Workers’ compensation coverage is a mandatory benefit that you must provide your employees. A local government can obtain workers’ compensation insurance in one of four different ways:
As with health insurance, it is common for a local government to select a workers' compensation carrier and then rarely compare its costs with other vendors or self-insured options. Such a major expenditure of funds warrants periodic review and cost comparison. If your experience rating and other factors are good, you may find comparable coverage at a lower cost. Counties which are self-insured may offer workers' compensation coverage to local governments located within the county.
If you purchase a policy from a vendor, your chief fiscal officer or other appropriate official should review your bill to assess the accuracy of your job classifications and the apportionment of your gross wages and salaries to those job classifications.
If your local government is a participant in the State Insurance Fund or purchases a policy from a private insurance carrier, the premium that you pay is often based on wages paid to employees, level of risk for each job classification, and your experience rating. There is often an annual audit of your payroll to determine the job classification and salary allocations for worker's compensation purposes. For example, high risk tasks such as snow plowing generally carry more expensive premiums.
You should request and review a copy of your annual payroll audit. If your audit did not classify each employee's duties properly or allocate the position among different categories of risk, you could be paying more in premiums than is warranted.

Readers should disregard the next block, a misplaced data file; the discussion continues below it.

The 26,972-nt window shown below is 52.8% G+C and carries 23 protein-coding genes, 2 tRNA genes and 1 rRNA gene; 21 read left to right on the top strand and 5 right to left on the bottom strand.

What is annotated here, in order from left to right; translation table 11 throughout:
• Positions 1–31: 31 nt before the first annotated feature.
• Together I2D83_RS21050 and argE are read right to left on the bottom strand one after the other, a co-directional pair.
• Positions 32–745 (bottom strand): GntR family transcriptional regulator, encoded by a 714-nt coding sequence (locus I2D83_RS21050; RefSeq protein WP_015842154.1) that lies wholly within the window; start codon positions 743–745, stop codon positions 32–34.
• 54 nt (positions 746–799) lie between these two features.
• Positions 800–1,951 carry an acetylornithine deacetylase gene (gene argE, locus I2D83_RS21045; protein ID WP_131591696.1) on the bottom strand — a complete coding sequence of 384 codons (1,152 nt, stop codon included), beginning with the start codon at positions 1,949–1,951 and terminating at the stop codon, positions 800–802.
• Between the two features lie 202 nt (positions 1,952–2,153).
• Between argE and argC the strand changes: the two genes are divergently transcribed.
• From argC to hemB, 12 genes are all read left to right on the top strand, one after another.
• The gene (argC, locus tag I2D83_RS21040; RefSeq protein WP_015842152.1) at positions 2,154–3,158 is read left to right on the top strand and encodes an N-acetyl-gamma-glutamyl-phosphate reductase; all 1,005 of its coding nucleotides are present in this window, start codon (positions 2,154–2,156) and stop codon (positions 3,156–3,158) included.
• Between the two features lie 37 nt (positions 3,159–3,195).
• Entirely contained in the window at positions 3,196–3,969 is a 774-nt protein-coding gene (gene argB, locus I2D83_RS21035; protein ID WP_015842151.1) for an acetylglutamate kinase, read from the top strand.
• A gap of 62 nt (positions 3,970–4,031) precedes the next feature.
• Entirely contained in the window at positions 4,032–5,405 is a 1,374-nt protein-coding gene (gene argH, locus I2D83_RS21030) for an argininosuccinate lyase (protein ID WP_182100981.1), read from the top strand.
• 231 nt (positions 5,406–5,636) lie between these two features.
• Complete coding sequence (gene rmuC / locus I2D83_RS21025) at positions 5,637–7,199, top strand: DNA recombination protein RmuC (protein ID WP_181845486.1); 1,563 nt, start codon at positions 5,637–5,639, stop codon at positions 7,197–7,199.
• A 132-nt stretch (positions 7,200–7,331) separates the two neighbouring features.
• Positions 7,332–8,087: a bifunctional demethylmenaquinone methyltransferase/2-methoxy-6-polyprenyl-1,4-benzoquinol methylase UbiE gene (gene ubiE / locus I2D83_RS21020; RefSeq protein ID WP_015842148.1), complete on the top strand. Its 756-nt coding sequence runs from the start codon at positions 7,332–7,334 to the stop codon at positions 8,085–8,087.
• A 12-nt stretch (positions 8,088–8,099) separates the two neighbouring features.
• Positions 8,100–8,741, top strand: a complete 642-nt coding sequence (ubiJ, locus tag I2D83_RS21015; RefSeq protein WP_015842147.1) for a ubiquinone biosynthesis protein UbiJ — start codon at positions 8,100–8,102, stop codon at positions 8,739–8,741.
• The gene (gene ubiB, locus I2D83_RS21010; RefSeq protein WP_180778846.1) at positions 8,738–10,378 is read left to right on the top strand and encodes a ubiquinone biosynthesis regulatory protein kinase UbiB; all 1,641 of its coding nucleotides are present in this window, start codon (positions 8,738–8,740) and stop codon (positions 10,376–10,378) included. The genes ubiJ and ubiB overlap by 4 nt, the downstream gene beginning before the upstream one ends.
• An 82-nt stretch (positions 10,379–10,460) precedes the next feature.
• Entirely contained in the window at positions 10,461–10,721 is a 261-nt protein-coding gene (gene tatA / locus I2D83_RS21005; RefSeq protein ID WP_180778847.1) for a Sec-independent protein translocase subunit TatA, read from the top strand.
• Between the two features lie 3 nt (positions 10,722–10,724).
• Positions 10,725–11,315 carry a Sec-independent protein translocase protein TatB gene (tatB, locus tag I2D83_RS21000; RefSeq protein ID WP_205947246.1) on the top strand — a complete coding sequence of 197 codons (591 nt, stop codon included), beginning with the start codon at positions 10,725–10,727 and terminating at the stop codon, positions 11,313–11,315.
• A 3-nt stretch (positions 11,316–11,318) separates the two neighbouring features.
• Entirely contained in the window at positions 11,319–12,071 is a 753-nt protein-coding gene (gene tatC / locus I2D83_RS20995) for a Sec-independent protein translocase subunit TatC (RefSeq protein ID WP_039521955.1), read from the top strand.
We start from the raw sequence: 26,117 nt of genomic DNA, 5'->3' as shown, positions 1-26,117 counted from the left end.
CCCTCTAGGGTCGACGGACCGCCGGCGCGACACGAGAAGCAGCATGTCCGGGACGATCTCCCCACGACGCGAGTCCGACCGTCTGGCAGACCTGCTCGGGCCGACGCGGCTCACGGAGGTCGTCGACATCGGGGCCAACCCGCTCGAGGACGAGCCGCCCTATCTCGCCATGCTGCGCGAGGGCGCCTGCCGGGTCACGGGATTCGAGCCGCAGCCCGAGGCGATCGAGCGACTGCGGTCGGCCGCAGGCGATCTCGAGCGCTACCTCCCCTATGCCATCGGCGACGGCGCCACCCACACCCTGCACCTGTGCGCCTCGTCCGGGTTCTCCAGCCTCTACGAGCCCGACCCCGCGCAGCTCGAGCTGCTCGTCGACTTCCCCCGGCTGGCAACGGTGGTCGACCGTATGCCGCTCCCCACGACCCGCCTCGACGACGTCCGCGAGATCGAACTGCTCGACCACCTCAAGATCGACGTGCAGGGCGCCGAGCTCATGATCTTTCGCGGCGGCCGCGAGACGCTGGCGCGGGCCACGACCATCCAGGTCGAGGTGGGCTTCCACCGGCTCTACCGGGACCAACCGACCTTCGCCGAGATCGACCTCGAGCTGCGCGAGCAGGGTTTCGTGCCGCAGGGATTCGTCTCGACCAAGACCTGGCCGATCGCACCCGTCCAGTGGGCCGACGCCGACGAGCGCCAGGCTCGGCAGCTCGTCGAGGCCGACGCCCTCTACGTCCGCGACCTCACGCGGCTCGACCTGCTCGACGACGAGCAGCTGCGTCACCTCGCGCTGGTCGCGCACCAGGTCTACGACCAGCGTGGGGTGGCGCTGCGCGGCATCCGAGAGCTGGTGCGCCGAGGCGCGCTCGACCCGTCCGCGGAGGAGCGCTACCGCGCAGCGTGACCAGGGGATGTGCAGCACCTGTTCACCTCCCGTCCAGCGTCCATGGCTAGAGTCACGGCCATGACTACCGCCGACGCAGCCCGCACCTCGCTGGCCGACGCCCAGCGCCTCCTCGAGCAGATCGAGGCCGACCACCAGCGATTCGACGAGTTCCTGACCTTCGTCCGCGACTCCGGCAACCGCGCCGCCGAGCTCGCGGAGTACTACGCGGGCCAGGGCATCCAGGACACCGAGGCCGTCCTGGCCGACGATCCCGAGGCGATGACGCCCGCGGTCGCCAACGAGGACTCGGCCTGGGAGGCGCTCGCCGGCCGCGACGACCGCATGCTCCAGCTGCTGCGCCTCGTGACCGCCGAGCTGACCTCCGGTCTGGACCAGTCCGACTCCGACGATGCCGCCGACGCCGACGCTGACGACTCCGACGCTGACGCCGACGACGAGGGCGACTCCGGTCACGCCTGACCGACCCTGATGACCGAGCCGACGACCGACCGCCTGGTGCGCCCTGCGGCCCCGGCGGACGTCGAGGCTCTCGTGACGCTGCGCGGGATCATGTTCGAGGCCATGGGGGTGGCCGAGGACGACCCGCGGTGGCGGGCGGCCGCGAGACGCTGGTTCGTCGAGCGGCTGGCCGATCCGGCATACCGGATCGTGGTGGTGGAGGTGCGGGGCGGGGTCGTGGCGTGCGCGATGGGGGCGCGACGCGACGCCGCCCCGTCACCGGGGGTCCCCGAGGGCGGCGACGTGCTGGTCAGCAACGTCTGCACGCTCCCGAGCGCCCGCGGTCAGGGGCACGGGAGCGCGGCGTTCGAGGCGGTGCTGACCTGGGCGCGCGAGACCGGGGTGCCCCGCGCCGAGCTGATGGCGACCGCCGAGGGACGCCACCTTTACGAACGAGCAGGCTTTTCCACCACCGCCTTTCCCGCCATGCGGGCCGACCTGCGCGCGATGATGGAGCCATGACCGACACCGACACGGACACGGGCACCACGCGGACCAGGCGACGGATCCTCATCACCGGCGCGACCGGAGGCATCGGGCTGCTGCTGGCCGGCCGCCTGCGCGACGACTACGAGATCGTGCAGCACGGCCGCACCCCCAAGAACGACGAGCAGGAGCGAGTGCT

If your local government is a participant in a group self-insurance plan, such as one run by some counties, it is important to know the method of cost apportionment to make sure that your allocation numbers (i.e., full valuation of real property, salaries) are accurate.
Keep track of where your claims are coming from so you can actively manage your risk areas and make sure that your operations, policies and procedures are not contributing to your liability.
Prevention is probably the best way to save on workers' compensation costs and to keep your employees safe. The private sector manages its safety programs aggressively in order to save money. Your insurance carrier or a private consulting firm can help you develop policies and procedures to make safety and accident prevention a top priority for your local government.